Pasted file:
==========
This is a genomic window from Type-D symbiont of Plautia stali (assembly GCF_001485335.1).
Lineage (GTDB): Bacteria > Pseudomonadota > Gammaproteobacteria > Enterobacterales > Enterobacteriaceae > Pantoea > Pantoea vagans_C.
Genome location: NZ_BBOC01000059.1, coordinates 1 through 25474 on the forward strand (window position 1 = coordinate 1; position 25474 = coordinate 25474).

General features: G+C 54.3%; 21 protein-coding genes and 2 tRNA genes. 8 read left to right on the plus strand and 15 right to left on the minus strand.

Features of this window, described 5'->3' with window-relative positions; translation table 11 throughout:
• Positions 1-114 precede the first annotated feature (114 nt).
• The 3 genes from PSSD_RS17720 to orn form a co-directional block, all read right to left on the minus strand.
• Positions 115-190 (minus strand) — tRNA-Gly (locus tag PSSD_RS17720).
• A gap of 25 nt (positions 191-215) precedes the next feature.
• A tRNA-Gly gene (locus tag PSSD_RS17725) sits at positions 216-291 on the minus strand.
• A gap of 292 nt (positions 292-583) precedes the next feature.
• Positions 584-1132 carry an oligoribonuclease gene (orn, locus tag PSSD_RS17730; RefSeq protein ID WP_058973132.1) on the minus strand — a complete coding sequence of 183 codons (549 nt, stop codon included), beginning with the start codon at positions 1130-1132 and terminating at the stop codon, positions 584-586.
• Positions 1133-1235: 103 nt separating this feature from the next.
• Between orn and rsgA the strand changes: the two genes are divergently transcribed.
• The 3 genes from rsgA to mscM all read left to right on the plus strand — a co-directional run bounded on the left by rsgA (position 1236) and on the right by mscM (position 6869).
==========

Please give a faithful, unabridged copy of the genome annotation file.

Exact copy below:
This is a genomic window from Type-D symbiont of Plautia stali (assembly GCF_001485335.1).
Lineage (GTDB): Bacteria > Pseudomonadota > Gammaproteobacteria > Enterobacterales > Enterobacteriaceae > Pantoea > Pantoea vagans_C.
Genome location: NZ_BBOC01000059.1, coordinates 1 through 25474 on the forward strand (window position 1 = coordinate 1; position 25474 = coordinate 25474).

General features: G+C 54.3%; 21 protein-coding genes and 2 tRNA genes. 8 read left to right on the plus strand and 15 right to left on the minus strand.

Features of this window, described 5'->3' with window-relative positions; translation table 11 throughout:
• Positions 1-114 precede the first annotated feature (114 nt).
• The 3 genes from PSSD_RS17720 to orn form a co-directional block, all read right to left on the minus strand.
• Positions 115-190 (minus strand) — tRNA-Gly (locus tag PSSD_RS17720).
• A gap of 25 nt (positions 191-215) precedes the next feature.
• A tRNA-Gly gene (locus tag PSSD_RS17725) sits at positions 216-291 on the minus strand.
• A gap of 292 nt (positions 292-583) precedes the next feature.
• Positions 584-1132 carry an oligoribonuclease gene (orn, locus tag PSSD_RS17730; RefSeq protein ID WP_058973132.1) on the minus strand — a complete coding sequence of 183 codons (549 nt, stop codon included), beginning with the start codon at positions 1130-1132 and terminating at the stop codon, positions 584-586.
• Positions 1133-1235: 103 nt separating this feature from the next.
• Between orn and rsgA the strand changes: the two genes are divergently transcribed.
• The 3 genes from rsgA to mscM all read left to right on the plus strand — a co-directional run bounded on the left by rsgA (position 1236) and on the right by mscM (position 6869).